Specifically, the vessel is equipped with a 800 vehicles enclosed garage space or breakbulk cargo.
The vessel has LNG-capable engines and is the first of a two-vessel contract. The vessel is capable of speeding up to 23 knots.
According to the company's press release, Lurline was named in honour of the ocean deity revered in the native Hawaiian culture.
The first Kanaloa class vessel, is the sixth vessel to follow the name Lurline, which was originally given to Capt. William Matson’s second vessel, a brigantine built by Matthew Turner, Shipbuilder of Benicia, California in 1887. Named by sugar tycoon, Claus Spreckels, the vessel made its first sailing from San Francisco to Hawaii on June 16, 1887.
The second Kanaloa Class vessel will be the fifth Matson vessel to be named Matsonia. The first Matsonia was constructed for Matson, by Newport News Shipbuilding & Drydock Co., launched on August 16, 1912.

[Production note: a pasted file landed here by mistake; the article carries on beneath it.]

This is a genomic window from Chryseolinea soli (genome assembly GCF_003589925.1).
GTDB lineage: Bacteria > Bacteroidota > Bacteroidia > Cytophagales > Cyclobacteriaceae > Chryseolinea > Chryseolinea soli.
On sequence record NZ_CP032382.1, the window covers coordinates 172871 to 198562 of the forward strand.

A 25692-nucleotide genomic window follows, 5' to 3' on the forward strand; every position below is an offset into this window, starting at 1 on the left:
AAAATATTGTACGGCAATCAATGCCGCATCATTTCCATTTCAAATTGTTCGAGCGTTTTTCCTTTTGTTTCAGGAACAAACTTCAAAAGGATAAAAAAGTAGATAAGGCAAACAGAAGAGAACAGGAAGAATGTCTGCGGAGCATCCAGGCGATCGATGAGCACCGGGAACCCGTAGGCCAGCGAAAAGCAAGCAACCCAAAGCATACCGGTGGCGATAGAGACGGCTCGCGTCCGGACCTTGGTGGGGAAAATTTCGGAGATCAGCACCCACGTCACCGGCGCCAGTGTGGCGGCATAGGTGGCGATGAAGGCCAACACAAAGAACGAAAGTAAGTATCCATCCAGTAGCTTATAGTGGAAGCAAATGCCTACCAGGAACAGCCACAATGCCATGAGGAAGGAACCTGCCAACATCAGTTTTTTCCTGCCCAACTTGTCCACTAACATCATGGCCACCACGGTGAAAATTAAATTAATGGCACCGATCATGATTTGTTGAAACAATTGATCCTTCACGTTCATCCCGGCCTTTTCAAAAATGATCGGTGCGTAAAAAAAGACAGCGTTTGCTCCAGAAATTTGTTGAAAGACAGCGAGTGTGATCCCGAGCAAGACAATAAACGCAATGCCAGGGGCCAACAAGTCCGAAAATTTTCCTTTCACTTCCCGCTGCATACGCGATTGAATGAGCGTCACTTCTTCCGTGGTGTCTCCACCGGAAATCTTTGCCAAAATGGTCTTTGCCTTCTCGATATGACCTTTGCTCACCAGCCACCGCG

Nassco provided about $500 million for the construction of the two vessels. Both new vessels will replace three diesel powered ones that are actively serving.
After having delivered the Kanaloa Class vessels, along with the two new Aloha Class ships, the company will be compliant to the new environmental regulations and will be able to retire its seven older steamship vessels that are no longer compliant with the 2020 environmental regulations.
The ones participating in the ceremony were General Dynamics NASSCO president Kevin Graney and Matson CEO Matt Cox. Constance Lau, CEO and director of Hawaiian Electric Industries and a Matson board of directors member, christened the ship with the traditional break of a champagne bottle on the hull.